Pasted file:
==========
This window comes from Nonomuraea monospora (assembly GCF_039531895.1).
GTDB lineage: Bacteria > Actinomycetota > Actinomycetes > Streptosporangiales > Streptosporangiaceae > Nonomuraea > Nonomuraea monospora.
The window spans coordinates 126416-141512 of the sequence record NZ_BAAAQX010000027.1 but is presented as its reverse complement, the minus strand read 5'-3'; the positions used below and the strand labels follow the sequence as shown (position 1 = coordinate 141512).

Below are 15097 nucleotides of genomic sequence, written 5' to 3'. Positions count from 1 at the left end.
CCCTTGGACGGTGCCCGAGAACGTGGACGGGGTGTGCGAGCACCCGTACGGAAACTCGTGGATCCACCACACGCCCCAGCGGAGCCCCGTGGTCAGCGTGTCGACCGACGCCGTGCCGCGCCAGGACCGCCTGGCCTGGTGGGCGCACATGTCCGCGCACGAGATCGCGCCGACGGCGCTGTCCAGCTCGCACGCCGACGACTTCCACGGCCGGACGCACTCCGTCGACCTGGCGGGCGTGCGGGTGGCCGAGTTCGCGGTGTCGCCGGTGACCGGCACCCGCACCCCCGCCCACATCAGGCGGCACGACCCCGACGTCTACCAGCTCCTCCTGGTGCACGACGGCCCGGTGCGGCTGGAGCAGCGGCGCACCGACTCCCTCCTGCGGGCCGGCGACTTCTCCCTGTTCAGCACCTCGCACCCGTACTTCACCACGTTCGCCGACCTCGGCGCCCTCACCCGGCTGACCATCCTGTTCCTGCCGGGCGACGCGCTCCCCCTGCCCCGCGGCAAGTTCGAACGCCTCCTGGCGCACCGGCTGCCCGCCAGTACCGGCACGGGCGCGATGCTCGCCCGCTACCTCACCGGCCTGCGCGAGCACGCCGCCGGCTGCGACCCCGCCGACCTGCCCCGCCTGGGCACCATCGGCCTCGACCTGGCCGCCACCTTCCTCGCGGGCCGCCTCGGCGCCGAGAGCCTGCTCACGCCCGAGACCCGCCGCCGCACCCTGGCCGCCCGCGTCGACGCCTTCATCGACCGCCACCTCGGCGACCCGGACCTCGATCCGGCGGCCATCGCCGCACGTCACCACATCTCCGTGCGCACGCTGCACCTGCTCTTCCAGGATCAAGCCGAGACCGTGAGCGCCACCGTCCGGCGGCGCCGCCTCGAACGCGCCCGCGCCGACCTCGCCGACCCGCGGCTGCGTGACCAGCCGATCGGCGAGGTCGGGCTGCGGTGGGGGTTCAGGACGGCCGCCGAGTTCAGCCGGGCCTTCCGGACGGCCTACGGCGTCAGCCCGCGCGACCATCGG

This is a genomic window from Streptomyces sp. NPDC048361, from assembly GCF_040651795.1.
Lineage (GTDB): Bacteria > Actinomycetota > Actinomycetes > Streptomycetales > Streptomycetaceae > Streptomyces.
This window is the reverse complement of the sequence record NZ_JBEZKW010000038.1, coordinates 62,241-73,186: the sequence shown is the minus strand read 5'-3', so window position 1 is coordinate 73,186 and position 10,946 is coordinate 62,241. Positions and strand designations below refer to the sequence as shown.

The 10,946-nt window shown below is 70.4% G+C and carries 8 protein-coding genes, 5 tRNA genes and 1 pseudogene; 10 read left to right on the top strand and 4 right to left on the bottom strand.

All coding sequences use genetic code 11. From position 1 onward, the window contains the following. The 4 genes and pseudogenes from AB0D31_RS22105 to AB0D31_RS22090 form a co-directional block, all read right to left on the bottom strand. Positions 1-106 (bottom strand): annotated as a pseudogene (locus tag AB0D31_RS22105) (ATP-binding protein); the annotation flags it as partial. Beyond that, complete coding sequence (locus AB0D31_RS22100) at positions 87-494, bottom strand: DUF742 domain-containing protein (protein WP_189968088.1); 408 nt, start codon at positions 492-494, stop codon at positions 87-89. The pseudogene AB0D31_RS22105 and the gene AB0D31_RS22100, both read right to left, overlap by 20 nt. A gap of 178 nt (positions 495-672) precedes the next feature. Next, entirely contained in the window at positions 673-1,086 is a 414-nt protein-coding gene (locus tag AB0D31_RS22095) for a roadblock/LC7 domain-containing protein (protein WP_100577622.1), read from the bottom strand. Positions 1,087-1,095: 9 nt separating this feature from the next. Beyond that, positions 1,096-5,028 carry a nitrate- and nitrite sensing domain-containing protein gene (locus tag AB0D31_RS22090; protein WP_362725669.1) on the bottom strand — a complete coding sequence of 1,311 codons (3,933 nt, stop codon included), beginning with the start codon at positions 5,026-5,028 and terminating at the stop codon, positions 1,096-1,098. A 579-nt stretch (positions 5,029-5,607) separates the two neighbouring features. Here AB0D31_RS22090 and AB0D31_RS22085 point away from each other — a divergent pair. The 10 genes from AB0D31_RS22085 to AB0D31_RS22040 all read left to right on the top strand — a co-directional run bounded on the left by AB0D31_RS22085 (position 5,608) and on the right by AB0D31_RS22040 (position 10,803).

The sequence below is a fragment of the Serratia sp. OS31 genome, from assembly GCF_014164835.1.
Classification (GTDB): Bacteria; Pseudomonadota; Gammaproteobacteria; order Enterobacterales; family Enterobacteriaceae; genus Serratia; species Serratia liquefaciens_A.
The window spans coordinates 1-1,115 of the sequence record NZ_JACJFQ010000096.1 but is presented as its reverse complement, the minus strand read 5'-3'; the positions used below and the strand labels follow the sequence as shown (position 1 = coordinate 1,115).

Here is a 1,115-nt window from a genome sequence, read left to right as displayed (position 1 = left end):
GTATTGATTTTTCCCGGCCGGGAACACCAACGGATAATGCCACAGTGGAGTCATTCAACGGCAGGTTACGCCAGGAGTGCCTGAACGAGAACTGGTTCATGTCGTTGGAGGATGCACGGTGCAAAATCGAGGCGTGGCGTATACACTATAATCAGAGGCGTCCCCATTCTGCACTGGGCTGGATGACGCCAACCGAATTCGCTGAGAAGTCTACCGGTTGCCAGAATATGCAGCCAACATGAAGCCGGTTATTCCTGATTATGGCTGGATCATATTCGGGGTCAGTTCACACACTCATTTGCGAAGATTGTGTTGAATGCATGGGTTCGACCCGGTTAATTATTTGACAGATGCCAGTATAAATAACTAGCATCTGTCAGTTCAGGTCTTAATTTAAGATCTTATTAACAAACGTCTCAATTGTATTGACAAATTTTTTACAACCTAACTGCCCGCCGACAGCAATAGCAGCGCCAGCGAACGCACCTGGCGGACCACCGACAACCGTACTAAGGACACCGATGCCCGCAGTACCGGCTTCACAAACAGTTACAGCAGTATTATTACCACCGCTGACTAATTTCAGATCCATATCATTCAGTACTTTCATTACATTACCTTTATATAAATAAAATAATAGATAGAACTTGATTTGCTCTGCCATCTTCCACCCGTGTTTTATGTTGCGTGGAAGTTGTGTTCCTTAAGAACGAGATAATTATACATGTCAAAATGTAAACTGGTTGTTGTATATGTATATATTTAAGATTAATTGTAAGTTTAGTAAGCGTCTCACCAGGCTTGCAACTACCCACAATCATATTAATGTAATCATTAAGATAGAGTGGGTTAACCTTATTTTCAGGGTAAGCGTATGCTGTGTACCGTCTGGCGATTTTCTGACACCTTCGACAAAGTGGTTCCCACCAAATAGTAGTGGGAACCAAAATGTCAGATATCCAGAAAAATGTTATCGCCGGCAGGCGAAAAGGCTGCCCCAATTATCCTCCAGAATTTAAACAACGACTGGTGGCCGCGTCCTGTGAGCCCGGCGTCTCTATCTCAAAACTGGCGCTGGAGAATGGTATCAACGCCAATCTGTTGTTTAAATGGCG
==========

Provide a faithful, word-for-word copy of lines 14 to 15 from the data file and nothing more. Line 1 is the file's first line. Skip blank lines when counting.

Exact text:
Here is a 1,115-nt window from a genome sequence, read left to right as displayed (position 1 = left end):
GTATTGATTTTTCCCGGCCGGGAACACCAACGGATAATGCCACAGTGGAGTCATTCAACGGCAGGTTACGCCAGGAGTGCCTGAACGAGAACTGGTTCATGTCGTTGGAGGATGCACGGTGCAAAATCGAGGCGTGGCGTATACACTATAATCAGAGGCGTCCCCATTCTGCACTGGGCTGGATGACGCCAACCGAATTCGCTGAGAAGTCTACCGGTTGCCAGAATATGCAGCCAACATGAAGCCGGTTATTCCTGATTATGGCTGGATCATATTCGGGGTCAGTTCACACACTCATTTGCGAAGATTGTGTTGAATGCATGGGTTCGACCCGGTTAATTATTTGACAGATGCCAGTATAAATAACTAGCATCTGTCAGTTCAGGTCTTAATTTAAGATCTTATTAACAAACGTCTCAATTGTATTGACAAATTTTTTACAACCTAACTGCCCGCCGACAGCAATAGCAGCGCCAGCGAACGCACCTGGCGGACCACCGACAACCGTACTAAGGACACCGATGCCCGCAGTACCGGCTTCACAAACAGTTACAGCAGTATTATTACCACCGCTGACTAATTTCAGATCCATATCATTCAGTACTTTCATTACATTACCTTTATATAAATAAAATAATAGATAGAACTTGATTTGCTCTGCCATCTTCCACCCGTGTTTTATGTTGCGTGGAAGTTGTGTTCCTTAAGAACGAGATAATTATACATGTCAAAATGTAAACTGGTTGTTGTATATGTATATATTTAAGATTAATTGTAAGTTTAGTAAGCGTCTCACCAGGCTTGCAACTACCCACAATCATATTAATGTAATCATTAAGATAGAGTGGGTTAACCTTATTTTCAGGGTAAGCGTATGCTGTGTACCGTCTGGCGATTTTCTGACACCTTCGACAAAGTGGTTCCCACCAAATAGTAGTGGGAACCAAAATGTCAGATATCCAGAAAAATGTTATCGCCGGCAGGCGAAAAGGCTGCCCCAATTATCCTCCAGAATTTAAACAACGACTGGTGGCCGCGTCCTGTGAGCCCGGCGTCTCTATCTCAAAACTGGCGCTGGAGAATGGTATCAACGCCAATCTGTTGTTTAAATGGCG